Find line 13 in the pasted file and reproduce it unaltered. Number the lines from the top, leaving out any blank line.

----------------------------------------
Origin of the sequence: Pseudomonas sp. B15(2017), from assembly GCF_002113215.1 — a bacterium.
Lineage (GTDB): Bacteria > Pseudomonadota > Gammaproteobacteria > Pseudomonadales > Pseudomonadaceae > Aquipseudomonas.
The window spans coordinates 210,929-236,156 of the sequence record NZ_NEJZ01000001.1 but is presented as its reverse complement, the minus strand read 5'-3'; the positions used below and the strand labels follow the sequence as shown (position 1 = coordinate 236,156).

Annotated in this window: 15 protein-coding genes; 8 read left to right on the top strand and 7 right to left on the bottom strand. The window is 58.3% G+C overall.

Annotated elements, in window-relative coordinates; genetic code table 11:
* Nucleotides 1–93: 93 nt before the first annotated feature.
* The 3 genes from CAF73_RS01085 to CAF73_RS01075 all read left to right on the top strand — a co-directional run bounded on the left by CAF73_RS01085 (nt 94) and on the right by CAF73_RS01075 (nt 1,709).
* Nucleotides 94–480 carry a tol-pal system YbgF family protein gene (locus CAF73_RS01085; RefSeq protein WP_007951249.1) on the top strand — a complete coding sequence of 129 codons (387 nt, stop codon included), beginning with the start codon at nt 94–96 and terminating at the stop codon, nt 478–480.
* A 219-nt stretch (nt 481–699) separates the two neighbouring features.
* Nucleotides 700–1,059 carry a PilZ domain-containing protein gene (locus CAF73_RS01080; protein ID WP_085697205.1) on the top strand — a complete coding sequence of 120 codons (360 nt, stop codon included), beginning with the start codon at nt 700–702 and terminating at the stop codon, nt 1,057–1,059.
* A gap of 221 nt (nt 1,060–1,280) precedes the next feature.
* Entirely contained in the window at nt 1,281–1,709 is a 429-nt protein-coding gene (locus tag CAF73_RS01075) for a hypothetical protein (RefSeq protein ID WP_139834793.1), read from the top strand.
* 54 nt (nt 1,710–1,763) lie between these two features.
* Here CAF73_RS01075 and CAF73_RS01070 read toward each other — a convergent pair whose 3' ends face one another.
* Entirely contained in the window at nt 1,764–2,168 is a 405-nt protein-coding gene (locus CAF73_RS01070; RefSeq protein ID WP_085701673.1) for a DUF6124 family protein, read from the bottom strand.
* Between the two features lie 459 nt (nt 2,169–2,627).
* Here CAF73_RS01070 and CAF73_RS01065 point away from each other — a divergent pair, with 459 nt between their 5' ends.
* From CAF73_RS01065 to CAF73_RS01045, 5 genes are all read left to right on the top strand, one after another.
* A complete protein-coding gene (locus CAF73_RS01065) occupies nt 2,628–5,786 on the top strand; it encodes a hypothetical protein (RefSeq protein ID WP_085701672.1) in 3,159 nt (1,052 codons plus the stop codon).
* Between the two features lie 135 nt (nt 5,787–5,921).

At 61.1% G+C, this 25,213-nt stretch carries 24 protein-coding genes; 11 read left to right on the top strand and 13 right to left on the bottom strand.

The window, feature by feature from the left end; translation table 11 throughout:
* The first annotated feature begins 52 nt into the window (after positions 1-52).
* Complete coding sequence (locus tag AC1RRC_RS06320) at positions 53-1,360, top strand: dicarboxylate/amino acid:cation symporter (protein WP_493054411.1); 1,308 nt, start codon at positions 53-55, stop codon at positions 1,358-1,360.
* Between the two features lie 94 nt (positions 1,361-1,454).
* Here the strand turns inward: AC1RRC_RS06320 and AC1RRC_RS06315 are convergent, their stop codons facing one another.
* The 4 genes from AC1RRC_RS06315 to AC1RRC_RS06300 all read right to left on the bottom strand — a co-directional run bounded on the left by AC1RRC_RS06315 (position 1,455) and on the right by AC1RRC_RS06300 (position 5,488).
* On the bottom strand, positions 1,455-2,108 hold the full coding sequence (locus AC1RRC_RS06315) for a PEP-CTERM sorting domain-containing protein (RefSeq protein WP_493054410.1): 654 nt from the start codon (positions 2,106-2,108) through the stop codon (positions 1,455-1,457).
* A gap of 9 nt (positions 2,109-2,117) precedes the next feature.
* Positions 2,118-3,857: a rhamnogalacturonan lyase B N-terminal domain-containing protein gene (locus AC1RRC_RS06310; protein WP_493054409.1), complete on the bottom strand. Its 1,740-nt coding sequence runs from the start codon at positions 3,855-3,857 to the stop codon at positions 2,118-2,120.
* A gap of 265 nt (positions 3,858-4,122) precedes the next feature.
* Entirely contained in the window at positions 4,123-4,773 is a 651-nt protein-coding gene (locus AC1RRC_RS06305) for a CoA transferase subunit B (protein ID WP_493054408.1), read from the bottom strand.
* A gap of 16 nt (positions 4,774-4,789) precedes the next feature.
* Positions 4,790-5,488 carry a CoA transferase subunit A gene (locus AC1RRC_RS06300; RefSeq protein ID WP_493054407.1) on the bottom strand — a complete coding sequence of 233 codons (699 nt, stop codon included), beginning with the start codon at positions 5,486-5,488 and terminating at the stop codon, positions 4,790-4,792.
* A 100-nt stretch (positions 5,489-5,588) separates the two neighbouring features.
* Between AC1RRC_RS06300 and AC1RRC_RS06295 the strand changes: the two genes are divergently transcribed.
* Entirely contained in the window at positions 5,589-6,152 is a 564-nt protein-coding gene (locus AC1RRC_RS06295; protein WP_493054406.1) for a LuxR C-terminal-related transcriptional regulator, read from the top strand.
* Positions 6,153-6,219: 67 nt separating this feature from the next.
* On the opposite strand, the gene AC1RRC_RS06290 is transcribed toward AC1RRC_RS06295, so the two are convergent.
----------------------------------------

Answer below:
* 54 nt (nt 1,710–1,763) lie between these two features.